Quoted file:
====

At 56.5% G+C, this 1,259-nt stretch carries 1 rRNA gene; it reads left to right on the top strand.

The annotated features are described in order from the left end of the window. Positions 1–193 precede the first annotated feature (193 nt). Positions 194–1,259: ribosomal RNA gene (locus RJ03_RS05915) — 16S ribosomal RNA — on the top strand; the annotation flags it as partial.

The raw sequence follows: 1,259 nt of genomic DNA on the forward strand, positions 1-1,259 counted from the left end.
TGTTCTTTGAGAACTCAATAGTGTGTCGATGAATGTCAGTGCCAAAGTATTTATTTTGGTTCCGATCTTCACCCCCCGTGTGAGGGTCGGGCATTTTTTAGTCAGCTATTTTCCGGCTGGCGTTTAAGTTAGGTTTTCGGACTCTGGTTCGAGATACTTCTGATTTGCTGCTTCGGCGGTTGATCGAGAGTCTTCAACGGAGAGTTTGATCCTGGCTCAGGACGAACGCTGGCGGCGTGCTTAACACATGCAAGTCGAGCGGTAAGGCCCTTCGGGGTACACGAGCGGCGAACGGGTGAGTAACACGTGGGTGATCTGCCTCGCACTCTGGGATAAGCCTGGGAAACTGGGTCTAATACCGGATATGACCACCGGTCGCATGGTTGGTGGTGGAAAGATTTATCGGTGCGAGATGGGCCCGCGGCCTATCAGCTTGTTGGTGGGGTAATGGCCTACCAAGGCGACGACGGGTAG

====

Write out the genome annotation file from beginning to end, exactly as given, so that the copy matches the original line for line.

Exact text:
At 56.5% G+C, this 1,259-nt stretch carries 1 rRNA gene; it reads left to right on the top strand.

The annotated features are described in order from the left end of the window. Positions 1–193 precede the first annotated feature (193 nt). Positions 194–1,259: ribosomal RNA gene (locus RJ03_RS05915) — 16S ribosomal RNA — on the top strand; the annotation flags it as partial.

The raw sequence follows: 1,259 nt of genomic DNA on the forward strand, positions 1-1,259 counted from the left end.
TGTTCTTTGAGAACTCAATAGTGTGTCGATGAATGTCAGTGCCAAAGTATTTATTTTGGTTCCGATCTTCACCCCCCGTGTGAGGGTCGGGCATTTTTTAGTCAGCTATTTTCCGGCTGGCGTTTAAGTTAGGTTTTCGGACTCTGGTTCGAGATACTTCTGATTTGCTGCTTCGGCGGTTGATCGAGAGTCTTCAACGGAGAGTTTGATCCTGGCTCAGGACGAACGCTGGCGGCGTGCTTAACACATGCAAGTCGAGCGGTAAGGCCCTTCGGGGTACACGAGCGGCGAACGGGTGAGTAACACGTGGGTGATCTGCCTCGCACTCTGGGATAAGCCTGGGAAACTGGGTCTAATACCGGATATGACCACCGGTCGCATGGTTGGTGGTGGAAAGATTTATCGGTGCGAGATGGGCCCGCGGCCTATCAGCTTGTTGGTGGGGTAATGGCCTACCAAGGCGACGACGGGTAG